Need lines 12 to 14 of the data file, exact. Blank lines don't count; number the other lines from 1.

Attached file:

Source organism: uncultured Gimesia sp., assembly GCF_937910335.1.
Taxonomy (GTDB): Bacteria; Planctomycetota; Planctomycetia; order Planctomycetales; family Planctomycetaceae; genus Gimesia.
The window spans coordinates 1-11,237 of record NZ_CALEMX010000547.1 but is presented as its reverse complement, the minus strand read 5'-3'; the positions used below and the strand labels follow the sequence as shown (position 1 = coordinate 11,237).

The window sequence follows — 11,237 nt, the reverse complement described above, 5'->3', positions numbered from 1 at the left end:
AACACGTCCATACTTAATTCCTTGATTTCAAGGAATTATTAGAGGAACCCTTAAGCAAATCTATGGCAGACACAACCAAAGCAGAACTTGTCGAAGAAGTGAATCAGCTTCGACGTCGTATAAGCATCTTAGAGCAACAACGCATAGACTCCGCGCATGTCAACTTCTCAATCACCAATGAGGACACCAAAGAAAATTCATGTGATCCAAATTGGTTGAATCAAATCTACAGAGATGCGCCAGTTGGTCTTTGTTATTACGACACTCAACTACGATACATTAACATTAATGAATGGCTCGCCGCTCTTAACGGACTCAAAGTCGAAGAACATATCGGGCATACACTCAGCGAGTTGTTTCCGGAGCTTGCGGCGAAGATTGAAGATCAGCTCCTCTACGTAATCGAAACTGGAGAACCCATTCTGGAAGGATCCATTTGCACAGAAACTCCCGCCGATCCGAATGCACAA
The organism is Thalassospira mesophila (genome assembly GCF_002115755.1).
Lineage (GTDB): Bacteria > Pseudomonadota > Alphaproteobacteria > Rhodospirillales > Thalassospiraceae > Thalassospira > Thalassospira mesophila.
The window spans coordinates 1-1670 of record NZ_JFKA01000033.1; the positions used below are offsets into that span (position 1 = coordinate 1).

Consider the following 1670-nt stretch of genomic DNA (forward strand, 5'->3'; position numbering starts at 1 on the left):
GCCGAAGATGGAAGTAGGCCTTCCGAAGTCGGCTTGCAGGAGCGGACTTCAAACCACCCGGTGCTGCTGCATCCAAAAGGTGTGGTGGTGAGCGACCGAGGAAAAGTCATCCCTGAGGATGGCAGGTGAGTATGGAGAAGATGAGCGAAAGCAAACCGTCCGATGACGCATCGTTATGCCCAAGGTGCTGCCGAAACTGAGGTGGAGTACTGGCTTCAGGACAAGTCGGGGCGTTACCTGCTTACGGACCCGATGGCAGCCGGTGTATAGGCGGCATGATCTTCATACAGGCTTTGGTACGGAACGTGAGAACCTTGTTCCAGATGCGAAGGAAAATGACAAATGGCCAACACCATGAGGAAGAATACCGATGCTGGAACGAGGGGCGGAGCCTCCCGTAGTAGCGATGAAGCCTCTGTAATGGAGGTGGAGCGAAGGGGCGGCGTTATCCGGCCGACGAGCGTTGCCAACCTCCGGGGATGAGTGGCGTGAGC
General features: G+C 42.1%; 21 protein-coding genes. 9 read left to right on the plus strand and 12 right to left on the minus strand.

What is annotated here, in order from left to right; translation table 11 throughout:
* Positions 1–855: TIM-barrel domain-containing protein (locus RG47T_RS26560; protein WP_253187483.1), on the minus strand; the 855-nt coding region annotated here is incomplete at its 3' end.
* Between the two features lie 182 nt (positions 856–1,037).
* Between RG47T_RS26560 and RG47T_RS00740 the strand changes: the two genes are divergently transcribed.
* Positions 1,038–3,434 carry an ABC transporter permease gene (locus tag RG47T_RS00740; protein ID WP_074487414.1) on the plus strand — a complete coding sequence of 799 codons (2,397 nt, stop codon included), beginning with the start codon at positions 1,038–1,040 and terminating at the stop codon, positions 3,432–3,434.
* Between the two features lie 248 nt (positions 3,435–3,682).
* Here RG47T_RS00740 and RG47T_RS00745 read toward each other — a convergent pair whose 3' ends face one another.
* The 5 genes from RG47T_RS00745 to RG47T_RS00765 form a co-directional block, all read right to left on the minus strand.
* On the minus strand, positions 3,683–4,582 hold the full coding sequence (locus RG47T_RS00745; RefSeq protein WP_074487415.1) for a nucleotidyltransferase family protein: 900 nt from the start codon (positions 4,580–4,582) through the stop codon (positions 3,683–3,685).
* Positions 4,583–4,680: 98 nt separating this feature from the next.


What is annotated here, in order from left to right; translation table 11 throughout:
* Positions 1–855: TIM-barrel domain-containing protein (locus RG47T_RS26560; protein WP_253187483.1), on the minus strand; the 855-nt coding region annotated here is incomplete at its 3' end.
* Between the two features lie 182 nt (positions 856–1,037).